We have now grown to a small team of four and our current ambition is to become a practice of around five to six architects and architectural assistants. That doesn’t mean that we won’t grow bigger, but we both want to be engaged in the projects we do and we both get a kick from visiting buildings and carrying out surveys ourselves. It is that hands-on experience that gives us the best understanding of a building. Our personal reputations have been built on a sensitive approach to looking after and altering heritage buildings and an appropriateness in what we do, and we want to maintain this ethos with every project we work on.
We regularly go on team trips and we maintain the regular Friday lunch visit to the pub
Most of all, we have a passion for what we do and neither of us can resist an opportunity to go and survey and understand an old building with an eye to a sensitive adaptive reuse or improvement. We also want to build a team of people who we enjoy working with, either as our own staff or as consultants on the design team. We regularly go on team trips to see good examples of other work and we maintain the regular Friday lunch visit to the pub.
What are the biggest challenges facing yourself as a start-up and the profession generally?
For us, it is managing our workload and resources. We are in the fortunate position of having a growing number of projects, all of which seem to offer new and exciting challenges. But changes to project programmes, particularly where trusts are working with grant funders and need to raise partnership funding, mean we must be flexible in what we do and when we do it.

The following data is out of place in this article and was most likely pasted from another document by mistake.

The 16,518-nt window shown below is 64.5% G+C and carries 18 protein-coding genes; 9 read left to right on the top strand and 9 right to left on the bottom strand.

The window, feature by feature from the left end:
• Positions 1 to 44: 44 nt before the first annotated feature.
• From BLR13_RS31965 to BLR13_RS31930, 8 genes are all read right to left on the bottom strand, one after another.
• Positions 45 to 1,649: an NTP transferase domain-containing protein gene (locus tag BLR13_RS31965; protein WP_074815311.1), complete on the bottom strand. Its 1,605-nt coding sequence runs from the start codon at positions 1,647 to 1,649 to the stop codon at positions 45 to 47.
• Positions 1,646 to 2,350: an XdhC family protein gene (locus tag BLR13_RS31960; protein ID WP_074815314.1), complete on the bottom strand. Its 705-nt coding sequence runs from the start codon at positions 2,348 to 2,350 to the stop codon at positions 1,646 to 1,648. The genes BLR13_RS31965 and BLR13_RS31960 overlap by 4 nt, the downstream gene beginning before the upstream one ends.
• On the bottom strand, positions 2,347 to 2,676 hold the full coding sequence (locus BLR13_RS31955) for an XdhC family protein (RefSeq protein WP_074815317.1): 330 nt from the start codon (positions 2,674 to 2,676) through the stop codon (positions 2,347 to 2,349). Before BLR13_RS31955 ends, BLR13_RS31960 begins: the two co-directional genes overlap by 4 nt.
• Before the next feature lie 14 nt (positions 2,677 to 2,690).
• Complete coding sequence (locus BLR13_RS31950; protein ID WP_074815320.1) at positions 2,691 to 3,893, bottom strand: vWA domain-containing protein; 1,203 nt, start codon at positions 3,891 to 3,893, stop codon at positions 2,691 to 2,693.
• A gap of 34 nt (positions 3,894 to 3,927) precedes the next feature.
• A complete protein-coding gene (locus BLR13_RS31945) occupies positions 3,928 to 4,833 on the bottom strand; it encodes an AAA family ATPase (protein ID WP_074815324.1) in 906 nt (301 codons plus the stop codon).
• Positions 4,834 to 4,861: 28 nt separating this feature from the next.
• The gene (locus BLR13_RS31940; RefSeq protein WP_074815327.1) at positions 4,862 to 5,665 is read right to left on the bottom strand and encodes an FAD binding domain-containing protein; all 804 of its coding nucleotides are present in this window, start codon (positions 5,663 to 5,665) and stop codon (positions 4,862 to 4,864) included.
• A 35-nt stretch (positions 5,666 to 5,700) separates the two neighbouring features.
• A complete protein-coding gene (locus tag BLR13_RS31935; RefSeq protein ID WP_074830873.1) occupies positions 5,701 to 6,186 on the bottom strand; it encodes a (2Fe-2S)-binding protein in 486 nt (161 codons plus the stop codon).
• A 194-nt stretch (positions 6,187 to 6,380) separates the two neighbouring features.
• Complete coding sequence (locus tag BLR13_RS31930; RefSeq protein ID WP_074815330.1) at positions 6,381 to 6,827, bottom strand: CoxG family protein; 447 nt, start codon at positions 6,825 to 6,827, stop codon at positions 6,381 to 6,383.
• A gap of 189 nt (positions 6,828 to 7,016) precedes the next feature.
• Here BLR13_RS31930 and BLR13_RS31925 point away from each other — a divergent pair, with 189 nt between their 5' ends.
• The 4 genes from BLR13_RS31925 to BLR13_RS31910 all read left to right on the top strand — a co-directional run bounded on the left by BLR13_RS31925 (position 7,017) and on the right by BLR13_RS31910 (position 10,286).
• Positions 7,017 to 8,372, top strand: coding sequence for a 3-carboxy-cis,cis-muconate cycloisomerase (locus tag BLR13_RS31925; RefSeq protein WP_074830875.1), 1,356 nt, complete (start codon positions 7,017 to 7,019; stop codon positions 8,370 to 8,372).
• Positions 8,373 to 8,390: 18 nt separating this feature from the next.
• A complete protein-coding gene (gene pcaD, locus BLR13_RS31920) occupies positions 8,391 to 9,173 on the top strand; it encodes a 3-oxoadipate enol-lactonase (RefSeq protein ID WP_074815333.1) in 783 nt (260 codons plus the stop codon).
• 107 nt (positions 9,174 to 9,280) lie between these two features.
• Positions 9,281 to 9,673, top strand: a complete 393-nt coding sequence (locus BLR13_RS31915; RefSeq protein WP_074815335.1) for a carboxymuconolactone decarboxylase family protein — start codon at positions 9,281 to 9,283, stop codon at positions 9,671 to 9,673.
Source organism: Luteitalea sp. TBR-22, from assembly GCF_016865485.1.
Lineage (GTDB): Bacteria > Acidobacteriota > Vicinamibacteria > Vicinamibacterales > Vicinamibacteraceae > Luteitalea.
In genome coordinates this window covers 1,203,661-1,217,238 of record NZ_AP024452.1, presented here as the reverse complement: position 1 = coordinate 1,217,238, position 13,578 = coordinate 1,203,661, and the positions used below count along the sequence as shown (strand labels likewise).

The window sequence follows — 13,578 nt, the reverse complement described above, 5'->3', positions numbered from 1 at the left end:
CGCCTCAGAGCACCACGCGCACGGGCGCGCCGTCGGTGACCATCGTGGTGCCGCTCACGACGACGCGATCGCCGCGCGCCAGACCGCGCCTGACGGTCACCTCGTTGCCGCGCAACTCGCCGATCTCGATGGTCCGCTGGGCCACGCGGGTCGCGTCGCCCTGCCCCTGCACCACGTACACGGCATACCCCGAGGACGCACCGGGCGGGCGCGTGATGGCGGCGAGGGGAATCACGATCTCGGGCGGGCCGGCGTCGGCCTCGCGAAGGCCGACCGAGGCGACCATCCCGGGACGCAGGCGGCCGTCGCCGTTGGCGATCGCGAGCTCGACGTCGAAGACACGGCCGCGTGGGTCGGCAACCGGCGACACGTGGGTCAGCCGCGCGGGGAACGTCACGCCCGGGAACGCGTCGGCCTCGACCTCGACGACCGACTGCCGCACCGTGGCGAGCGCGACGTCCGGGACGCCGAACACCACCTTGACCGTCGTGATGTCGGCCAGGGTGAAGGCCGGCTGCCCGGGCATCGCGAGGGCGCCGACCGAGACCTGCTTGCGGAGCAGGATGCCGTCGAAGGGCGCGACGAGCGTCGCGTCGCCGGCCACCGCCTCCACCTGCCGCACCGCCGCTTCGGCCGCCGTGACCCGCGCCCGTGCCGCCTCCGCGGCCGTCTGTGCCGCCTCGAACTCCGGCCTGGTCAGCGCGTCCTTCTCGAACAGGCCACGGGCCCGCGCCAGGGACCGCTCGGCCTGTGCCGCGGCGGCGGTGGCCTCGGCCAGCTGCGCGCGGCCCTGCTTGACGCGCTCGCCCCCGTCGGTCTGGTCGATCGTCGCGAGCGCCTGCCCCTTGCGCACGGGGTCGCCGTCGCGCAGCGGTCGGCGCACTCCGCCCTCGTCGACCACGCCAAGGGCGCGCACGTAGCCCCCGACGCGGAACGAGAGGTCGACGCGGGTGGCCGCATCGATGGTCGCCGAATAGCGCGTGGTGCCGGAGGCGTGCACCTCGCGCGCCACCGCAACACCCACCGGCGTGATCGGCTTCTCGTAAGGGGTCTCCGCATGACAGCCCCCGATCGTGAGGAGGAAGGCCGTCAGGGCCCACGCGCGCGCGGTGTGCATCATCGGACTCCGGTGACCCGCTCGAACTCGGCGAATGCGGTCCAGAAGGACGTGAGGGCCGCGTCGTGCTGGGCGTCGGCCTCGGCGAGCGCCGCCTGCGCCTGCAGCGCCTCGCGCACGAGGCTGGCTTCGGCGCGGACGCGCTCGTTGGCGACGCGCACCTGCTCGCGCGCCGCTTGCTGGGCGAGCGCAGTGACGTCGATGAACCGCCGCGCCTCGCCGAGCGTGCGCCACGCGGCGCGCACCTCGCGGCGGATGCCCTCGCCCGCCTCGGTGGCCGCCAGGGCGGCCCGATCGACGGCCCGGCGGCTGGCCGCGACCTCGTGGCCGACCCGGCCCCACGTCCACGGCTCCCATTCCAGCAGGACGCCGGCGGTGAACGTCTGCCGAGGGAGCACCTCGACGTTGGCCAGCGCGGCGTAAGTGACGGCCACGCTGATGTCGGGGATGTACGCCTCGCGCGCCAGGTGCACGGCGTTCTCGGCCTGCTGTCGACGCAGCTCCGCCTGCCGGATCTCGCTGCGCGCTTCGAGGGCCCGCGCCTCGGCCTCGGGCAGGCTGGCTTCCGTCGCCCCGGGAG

We were told not too grow too quickly and lose touch with a project
What clients do know is they will get us personally working on their project, which they find reassuring. Much of the advice given to us when we started was around not growing too quickly and losing touch with a project. We are very mindful of this and we know the importance of reputation and that the heritage sector is a small world.
Ditchling Museum of Art and Craft, East Sussex by Adam Richards Architects
Which scheme, completed in the last five years, has inspired you most?
Whenever we talk to clients about good museum projects, we always come back to the Ditchling Museum of Art and Craft by Adam Richards Architects. For us, this is often a key precedent as it has everything an exemplar project should have: it demonstrates the adaptive reuse of a building, sensitive and modern extensions, a successful shop and café, and a project that was completed to a relatively tight budget.
How are you marketing yourselves?
Up to now, most of our work has come through word of mouth and recommendations, so we have not had to work hard to market ourselves. We’re also growing our work through successful competitions. This can be hard as a newly established practice, but our experience and the confidence we give to clients at the earlier stages has proved to be successful. We are in the lucky position that work has come to us, but our love of historic buildings and the knowledge that you are only as good as your last project pushes us to make every project our best yet.
We use social media to talk about our projects; to show what we are working on but also to share some of the conservation challenges and discoveries we have made. We’ve recently launched a website – we felt that we should have one. Although many clients have understood that it is our reputation that wins projects, not our website.